Montgomery’s Cheddar

It’s hard to choose one quintessential English cheese. For some it might be Stilton. Others may plump for their own regional territorial, a Lancashire or perhaps what’s thought of as our oldest cheese, Cheshire. But there is one cheese that has a habit of featuring on many an ‘England’s Best Cheeses’ list (as well as in Pong’s English Selection Box) and that cheese is Montgomery’s Cheddar.

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Montgomery’s Cheddar is a hard, unpasteurised, cow’s milk cheese, produced by Jamie Montgomery on Manor Farm in North Cadbury, Somerset. Cheddar’s earliest incarnation was probably as a goat’s or ewe’s milk cheese but by the eighteenth century it was a cow’s milk cheese, famed for its gargantuan size. In the early nineteenth century it was variously described as ‘filled with a limpid and rich, but not rancid oil’ and ‘a strong cheese, somewhat resembling Parmesan.’ These days, supermarket Cheddars can range from sweet, due to the use of a Helveticus starter culture to crunchy, when calcium lactate crystals are encouraged. Cheddar can be a tricky one to pin down.

However, if there’s one cheese often cited as the epitome of what traditional farmhouse Cheddar should be, it’s Montgomery’s Cheddar. The Montgomery family have been making cheese for three generations, over more than a century. Milk comes from the family’s own herd of 200 Friesian cows and is used to make cheese seven days a week, so that it’s as fresh as possible. Wherever possible, they adhere to traditional methods, starting with the use of unpasteurised milk, animal rennet and the use of liquid starter cultures, rather than freeze-dried.

The starter cultures are used to sour a churn of milk which is added to a vat of fresh milk the following day. Calf’s rennet also helps to coagulate the milk, forming curds and whey. The curds are cut and scalded before being channelled into a second vat, where the whey is drained away. Next comes the ‘cheddaring’, the process where the curds are cut into blocks, stacked up on top of one another and occasionally turned, to release more whey and allow the acidity to rise. When they are judged to be ready, the slabs of curds are then shredded with a traditional peg mill and salt is mixed through.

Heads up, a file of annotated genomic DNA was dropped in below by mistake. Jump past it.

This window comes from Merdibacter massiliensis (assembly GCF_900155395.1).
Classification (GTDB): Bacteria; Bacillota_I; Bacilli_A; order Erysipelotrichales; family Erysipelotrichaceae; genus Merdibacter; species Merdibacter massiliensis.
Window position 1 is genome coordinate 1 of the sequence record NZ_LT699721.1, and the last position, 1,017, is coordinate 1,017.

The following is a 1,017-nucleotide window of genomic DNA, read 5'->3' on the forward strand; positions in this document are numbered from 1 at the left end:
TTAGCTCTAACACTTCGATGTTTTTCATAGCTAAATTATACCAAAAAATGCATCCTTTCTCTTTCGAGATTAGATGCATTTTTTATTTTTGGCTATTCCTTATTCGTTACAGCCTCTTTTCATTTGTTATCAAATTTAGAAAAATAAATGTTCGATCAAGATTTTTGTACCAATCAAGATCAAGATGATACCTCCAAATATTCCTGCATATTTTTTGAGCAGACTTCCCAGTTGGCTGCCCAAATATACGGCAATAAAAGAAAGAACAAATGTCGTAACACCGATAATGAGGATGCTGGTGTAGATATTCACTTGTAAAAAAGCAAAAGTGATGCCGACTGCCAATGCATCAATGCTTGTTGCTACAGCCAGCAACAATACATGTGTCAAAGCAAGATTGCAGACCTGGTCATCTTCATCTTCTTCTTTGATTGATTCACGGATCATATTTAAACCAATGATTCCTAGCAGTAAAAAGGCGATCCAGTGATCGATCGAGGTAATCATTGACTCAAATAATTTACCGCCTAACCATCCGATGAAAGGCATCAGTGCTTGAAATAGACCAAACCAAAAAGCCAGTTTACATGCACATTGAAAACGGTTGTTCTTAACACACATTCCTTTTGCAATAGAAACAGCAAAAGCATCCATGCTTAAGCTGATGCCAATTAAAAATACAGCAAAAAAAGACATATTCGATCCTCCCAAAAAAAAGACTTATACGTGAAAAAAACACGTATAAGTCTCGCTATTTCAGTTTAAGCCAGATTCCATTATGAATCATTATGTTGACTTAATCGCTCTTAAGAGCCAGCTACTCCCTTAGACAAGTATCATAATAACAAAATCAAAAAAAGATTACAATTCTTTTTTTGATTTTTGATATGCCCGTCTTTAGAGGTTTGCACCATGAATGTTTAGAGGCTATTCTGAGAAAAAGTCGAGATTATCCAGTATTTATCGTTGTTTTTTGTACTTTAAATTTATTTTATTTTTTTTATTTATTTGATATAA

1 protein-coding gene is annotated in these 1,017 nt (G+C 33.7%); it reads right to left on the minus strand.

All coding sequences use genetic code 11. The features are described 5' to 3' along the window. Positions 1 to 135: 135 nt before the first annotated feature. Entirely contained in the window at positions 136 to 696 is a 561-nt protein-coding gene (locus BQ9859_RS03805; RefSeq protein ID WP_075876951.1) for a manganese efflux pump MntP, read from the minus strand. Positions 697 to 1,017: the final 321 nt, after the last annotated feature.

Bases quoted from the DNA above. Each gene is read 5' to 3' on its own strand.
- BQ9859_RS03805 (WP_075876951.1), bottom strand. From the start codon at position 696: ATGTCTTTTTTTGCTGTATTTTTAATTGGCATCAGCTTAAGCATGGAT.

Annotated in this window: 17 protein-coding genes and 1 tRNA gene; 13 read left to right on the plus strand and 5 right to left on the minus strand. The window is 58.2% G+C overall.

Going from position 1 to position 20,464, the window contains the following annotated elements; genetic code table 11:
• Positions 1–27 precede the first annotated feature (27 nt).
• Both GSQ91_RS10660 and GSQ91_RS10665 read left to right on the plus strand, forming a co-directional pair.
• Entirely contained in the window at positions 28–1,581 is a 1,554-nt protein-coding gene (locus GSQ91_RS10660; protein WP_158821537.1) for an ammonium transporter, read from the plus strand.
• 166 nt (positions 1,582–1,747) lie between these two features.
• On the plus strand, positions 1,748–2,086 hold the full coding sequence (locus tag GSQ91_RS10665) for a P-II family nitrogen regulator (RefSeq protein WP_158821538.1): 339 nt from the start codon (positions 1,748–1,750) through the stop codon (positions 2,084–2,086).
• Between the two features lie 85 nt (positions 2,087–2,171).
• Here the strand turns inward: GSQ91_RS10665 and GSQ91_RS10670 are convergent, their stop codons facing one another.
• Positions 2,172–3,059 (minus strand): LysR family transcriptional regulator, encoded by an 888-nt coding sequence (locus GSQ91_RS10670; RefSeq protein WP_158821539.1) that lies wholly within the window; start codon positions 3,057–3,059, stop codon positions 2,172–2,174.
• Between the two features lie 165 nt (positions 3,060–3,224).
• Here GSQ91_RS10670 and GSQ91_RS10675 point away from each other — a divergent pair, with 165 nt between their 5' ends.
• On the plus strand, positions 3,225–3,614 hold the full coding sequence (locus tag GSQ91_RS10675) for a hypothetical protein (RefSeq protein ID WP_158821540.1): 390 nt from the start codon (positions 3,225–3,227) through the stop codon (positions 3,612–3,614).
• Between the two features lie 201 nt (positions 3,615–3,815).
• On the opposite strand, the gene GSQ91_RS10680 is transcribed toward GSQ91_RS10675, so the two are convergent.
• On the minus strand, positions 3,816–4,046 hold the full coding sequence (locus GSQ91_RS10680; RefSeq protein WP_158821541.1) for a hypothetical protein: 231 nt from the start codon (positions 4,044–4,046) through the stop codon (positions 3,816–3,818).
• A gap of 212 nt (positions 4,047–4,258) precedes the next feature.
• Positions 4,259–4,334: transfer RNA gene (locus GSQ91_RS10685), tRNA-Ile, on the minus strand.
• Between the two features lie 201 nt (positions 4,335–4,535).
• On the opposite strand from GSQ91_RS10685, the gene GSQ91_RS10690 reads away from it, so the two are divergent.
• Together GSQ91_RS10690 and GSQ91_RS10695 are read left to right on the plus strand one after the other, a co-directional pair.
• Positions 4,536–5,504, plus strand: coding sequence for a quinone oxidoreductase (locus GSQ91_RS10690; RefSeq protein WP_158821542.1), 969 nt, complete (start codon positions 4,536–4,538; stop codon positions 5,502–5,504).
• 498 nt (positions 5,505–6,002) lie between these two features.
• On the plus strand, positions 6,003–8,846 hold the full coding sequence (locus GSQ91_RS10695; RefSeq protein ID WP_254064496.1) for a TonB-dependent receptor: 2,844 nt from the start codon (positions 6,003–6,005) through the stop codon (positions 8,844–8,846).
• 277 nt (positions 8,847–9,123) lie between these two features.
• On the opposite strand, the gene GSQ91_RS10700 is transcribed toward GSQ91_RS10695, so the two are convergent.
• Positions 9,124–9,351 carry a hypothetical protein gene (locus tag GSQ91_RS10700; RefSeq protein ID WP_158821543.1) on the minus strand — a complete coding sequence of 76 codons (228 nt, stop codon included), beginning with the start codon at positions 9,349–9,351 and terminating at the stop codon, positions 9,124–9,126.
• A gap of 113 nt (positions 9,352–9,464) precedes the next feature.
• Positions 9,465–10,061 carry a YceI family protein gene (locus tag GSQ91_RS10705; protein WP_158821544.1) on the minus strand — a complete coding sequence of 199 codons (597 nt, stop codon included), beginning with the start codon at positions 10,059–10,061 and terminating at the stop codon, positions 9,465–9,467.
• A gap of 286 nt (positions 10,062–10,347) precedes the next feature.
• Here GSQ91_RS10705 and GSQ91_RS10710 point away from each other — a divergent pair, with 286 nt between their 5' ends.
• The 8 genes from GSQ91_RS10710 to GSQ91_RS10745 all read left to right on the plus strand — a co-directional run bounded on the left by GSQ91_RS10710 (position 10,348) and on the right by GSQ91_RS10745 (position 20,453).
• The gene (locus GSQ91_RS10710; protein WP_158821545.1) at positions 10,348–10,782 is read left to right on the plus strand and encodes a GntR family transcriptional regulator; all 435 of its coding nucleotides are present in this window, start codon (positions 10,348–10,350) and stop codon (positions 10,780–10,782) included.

For some cheeses, being pressed into moulds is nearly the end of the process but the Montgomery’s Cheddars still have a long way to go from this point. They are pressed to remove any residual whey and then scalded, which helps them to form a rind, before being pressed again. Finally, they are bandaged in lard-soaked muslin which protects the interior of the cheese from unwelcome moulds whilst it forms a rind and sent to the storeroom to be aged for at least 12 months.

If you’re lucky (and you like it!) your slab of Montgomery may have some blueing, as in the photo above. The texture overall is slightly flaky but firm, with the occasional tiny crunch of calcium lactate crystals. The taste is the very definition of complex. One mouthful has a slightly beefy taste which then turns into something more herbal. It’s sweet but with a faint tang. Hit a patch of blue and there’s something else altogether, musty like antique shops. It’s full of flavour but not fierce or overpowering. And because of the milk and methods that they use, each batch of cheese can vary according to the seasons, what the cows are eating or even the weather. If you’re new to artisan or traditionally-produced cheese then Montgomery’s is a great cheese to start your adventures with.

Disclosure: I was sent an English Selection Box by Pong Cheese for review purposes. All opinions expressed are my own.

 

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4 Comments

Filed under cheese, Uncategorized

4 responses to “Montgomery’s Cheddar

  1. Can’t be without a good extra mature Cheddar in our house. I must admit though (and I know this isn’t what a good turophile would say) I don’t really like the crunch of crystals. 😦

  2. I think that Montgomery is my favourite when It comes to good Cheddar. Great post!

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